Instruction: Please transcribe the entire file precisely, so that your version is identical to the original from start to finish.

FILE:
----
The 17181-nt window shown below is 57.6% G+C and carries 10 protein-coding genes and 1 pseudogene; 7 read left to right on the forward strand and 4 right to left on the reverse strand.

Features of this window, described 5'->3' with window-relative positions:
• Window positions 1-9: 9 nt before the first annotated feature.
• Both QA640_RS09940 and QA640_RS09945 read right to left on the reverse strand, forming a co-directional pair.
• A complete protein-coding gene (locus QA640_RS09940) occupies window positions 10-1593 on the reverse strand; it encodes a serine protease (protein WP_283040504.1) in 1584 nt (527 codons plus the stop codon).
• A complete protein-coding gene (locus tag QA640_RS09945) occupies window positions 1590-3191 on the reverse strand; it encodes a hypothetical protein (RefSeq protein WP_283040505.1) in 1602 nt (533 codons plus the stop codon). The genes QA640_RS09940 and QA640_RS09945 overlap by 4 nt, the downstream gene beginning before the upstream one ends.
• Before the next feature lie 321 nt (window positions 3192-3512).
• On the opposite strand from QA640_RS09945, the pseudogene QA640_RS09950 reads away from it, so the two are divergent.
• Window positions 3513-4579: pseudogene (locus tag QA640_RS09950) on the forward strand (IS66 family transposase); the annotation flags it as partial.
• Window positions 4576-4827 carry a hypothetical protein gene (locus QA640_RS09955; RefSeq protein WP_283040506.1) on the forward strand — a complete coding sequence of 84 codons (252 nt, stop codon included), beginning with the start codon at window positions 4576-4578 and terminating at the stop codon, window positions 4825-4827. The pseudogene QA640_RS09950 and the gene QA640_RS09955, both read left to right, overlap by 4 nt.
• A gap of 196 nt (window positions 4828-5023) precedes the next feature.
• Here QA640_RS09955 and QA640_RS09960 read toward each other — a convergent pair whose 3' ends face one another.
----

The 17181-nt window shown below is 57.6% G+C and carries 10 protein-coding genes and 1 pseudogene; 7 read left to right on the forward strand and 4 right to left on the reverse strand.

Features of this window, described 5'->3' with window-relative positions:
• Window positions 1-9: 9 nt before the first annotated feature.
• Both QA640_RS09940 and QA640_RS09945 read right to left on the reverse strand, forming a co-directional pair.
• A complete protein-coding gene (locus QA640_RS09940) occupies window positions 10-1593 on the reverse strand; it encodes a serine protease (protein WP_283040504.1) in 1584 nt (527 codons plus the stop codon).
• A complete protein-coding gene (locus tag QA640_RS09945) occupies window positions 1590-3191 on the reverse strand; it encodes a hypothetical protein (RefSeq protein WP_283040505.1) in 1602 nt (533 codons plus the stop codon). The genes QA640_RS09940 and QA640_RS09945 overlap by 4 nt, the downstream gene beginning before the upstream one ends.
• Before the next feature lie 321 nt (window positions 3192-3512).
• On the opposite strand from QA640_RS09945, the pseudogene QA640_RS09950 reads away from it, so the two are divergent.
• Window positions 3513-4579: pseudogene (locus tag QA640_RS09950) on the forward strand (IS66 family transposase); the annotation flags it as partial.
• Window positions 4576-4827 carry a hypothetical protein gene (locus QA640_RS09955; RefSeq protein WP_283040506.1) on the forward strand — a complete coding sequence of 84 codons (252 nt, stop codon included), beginning with the start codon at window positions 4576-4578 and terminating at the stop codon, window positions 4825-4827. The pseudogene QA640_RS09950 and the gene QA640_RS09955, both read left to right, overlap by 4 nt.
• A gap of 196 nt (window positions 4828-5023) precedes the next feature.
• Here QA640_RS09955 and QA640_RS09960 read toward each other — a convergent pair whose 3' ends face one another.